Heller 1/72 Fw-190A-8/F-3






Two aircraft


Scott Van Aken




For a look at what comes in the box, please see the preview.



Starting with the usual part of the kit, the cockpit, the side panels, control stick and seat were glued onto the floor section. All of the bits have ejector pin marks, and while the control stick and side panels are not visible when glued in, those on the floor and in the middle of the seat are. Your choice as to whether to remove them or not. I didn't.

During this time, the wing was assembled. It is very straight-forward with a single piece lower wing and two upper halves. It is quite obvious when gluing it that there is no boxed in wheel well, however, the lower fuselage will at least keep you from seeing into the cockpit! With the cockpit dry, I test fit it. As feared from the too large seat, the side consoles prevented the fuselage halves from fitting. A bit of sanding took care of that! Then the interior and fuselage interior were painted RLM 66 dark grey.

When that was dry, the interior and the forward 'engine' (or whatever that fan-looking thing is), were glued in and the fuselage glued together. Fit is fair. The wings were also glued to the fuselage at this time. They fit rather well with minimal gaps. This assembly was sanded and any seams filled. With the wings on, the stabilizers were next. These are a butt fit, but fit rather well.

On to the cockpit section again, where the head armor section was glued together. Since I was doing a late war A-8, I used the thicker looking armor piece. The instructions intimate that this will fit into the canopy, but don't be fooled as it won't. The windscreen was glue in place followed by the head armor, followed by the canopy. Fit on all is pretty good. Moving to the underside, the long bomb rack piece was glued on after the bomb mounts were glued in place. This doesn't fit too well and the placement guide shows it fitting too far aft. Once I had it in place, I left it to dry. Imagine my surprise when I came back to the kit several hours later to find that the rack had crept over to the side a bit and was no longer perfectly aligned! Well, this is not to be a contest model so I left it.  The clear bits were masked and it was time to add some paint.


This is my favorite construction phase. I decided to use yet another scheme from Aeromaster sheet 72-042. There are a number of late war 190s on this sheet and I chose to do another from it. This time it was Yellow 1 from II./JG 11. The plane has the forward section in late war colors and a replacement tail section in an earlier scheme. This meant lots of masking. I used a combination of Aeromaster and Xtracolor enamels when doing this particular paint scheme and the end result looked quite convincing.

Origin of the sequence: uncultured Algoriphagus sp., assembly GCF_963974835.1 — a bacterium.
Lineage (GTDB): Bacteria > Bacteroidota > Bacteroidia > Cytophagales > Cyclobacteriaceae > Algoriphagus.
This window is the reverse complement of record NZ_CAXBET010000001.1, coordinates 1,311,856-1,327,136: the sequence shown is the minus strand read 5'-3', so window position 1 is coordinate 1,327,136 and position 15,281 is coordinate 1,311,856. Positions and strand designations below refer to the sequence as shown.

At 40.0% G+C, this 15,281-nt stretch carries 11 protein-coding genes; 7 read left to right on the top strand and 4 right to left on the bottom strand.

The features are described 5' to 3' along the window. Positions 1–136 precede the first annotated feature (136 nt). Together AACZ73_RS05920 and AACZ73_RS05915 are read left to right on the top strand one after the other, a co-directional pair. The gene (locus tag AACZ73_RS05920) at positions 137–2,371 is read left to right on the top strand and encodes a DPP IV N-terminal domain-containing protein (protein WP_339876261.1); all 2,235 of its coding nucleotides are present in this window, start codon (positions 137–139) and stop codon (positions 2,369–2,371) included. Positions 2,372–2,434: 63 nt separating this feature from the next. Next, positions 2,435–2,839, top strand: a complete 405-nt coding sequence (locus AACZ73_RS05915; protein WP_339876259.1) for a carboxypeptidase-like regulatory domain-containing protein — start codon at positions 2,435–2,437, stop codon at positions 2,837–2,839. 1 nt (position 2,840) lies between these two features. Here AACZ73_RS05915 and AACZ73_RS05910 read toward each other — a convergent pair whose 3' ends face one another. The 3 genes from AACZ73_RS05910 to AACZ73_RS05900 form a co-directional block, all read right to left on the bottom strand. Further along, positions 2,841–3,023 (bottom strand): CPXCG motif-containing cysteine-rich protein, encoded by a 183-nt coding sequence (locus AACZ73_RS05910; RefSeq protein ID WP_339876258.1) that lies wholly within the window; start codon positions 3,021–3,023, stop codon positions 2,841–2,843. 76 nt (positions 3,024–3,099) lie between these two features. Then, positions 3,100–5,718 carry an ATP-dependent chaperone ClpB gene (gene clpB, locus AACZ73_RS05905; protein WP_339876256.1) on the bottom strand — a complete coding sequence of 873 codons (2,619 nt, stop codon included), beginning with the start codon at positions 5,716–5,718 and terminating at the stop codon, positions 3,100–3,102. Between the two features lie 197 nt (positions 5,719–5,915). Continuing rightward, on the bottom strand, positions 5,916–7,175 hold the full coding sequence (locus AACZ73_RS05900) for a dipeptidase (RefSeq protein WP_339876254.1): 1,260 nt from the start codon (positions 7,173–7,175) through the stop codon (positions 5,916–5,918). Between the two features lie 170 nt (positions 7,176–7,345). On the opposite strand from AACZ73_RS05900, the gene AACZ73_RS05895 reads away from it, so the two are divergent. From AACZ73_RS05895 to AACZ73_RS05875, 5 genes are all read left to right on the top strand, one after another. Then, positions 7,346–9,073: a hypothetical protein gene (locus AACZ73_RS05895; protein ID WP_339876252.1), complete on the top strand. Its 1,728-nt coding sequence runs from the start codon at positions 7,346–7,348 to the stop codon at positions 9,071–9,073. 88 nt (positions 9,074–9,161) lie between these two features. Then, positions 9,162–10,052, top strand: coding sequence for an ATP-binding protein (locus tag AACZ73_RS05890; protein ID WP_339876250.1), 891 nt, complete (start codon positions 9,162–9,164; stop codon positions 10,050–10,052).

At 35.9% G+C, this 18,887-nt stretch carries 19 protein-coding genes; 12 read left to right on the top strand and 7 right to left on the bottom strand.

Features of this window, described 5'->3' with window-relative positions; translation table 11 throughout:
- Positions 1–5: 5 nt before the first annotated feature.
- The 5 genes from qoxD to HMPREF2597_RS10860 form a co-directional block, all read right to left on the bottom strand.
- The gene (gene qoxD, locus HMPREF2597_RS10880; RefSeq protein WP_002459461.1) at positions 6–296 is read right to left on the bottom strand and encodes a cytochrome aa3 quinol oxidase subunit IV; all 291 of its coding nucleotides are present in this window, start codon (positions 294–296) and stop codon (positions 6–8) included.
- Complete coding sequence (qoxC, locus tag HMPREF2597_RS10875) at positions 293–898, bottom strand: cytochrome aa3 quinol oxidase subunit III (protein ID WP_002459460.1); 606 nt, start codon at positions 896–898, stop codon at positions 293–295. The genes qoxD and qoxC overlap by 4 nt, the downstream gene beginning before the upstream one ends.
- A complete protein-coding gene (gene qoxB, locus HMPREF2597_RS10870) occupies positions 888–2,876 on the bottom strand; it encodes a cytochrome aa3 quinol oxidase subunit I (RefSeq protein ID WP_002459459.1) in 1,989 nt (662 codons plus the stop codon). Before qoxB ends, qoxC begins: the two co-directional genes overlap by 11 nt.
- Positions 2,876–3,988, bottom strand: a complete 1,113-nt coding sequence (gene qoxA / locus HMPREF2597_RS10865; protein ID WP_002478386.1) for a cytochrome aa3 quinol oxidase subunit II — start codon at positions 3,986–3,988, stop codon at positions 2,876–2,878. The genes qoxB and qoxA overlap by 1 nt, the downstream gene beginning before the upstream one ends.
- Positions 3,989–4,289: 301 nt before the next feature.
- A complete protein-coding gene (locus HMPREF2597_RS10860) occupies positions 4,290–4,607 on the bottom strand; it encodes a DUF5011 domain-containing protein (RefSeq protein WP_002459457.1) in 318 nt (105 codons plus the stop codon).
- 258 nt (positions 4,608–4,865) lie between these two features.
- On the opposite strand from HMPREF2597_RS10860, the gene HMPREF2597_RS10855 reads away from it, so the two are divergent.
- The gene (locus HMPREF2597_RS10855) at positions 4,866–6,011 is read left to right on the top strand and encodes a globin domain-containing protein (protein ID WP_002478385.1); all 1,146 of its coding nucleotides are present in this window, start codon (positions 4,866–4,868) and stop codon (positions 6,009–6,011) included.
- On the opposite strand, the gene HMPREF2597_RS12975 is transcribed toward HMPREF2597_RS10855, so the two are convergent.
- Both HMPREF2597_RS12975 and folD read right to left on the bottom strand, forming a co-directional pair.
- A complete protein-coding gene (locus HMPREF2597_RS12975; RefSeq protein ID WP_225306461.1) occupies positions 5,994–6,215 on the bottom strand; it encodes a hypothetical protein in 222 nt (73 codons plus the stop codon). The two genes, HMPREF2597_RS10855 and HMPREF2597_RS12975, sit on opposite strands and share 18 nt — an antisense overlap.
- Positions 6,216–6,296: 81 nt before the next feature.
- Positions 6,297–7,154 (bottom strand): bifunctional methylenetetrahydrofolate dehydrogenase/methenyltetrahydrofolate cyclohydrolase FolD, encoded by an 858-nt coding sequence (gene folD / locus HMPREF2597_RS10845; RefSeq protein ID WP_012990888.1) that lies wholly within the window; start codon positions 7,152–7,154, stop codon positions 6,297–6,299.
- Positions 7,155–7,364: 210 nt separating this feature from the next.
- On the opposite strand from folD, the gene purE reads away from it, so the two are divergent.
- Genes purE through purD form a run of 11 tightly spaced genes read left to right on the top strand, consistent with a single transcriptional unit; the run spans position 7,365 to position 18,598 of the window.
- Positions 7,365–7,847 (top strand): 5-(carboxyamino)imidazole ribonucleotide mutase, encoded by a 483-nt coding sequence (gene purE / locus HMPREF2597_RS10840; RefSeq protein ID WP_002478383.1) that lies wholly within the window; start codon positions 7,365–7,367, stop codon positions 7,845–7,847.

Once the paint was dry, the kit was brought back to the workbench to have the landing gear installed. The main gear are extremely flimsy since the retraction struts are too small, and mounted too low to offer any substantial support. After gluing them on and letting the glue dry, I added a 'collar' of superglue at the attachment point to offer some additional support. Then the axles were clipped shorter and the toy wheels glued in place. The tail wheel is built into one of the fuselage halves so  that was painted the appropriate colors and the kit was then given a coat of clear gloss in preparation for the decals.

Aeromaster's decals for this plane worked just fine with no hassles at all. They succumbed as they should to Champ setting solution. The tail band does not fit well and you might want to consider painting this on. However, since this was to be a shelf sitter, I used the decal that was supplied. One glitch was that I accidentally brushed the bottom of the tail band while it was mush from the Champ. Once dry, the mangled section was just removed. I'll tell folks that this area was painted over. Hey, it could happen!


With the decals on, I then proceeded to add some of the 'fiddly' bits. The lower fuselage DF loop disappeared into the carpet during cleanup. A search of the spare bits bin was made to find a replacement. Then the prop was glued into the spinner; that assembly threaded through the fan and that assembly glued in place.

Then I had to do something about the guns and pitot tube. If you recall, the cowl guns went flying early in the construction. These were replaced with little bits of stretched sprue. Not exactly prototypical, but better than what came with the kit. The inboard guns were attached by their little half-moon pegs as was the pitot tube. The guns were painted gun metal and the pitot tube aluminum. That basically was it for the bits to glue on. The outer guns were not fitted.

The kit was sprayed with matte clear, then the masking taken from the canopy and windscreen. Next a radio antenna was made from stretched sprue and some final touchup painting was done. That makes one more 1/72 FW-190 to add to the collection!


In 1970, this was undoubtedly a super kit. In 2002 it is not. There are some shape problems and the kit is just too crude for most of today's builders. Now this would be a great kit for a newcomer. No worries if it is less than perfect. It is also pretty easy to find at swap meets for a buck or two, so if you are a modeler on a budget, then this wouldn't be a bad choice. Overall, it looks OK, but once you place it next to a more modern 1/72 190 its flaws become quite apparent.

February 2002

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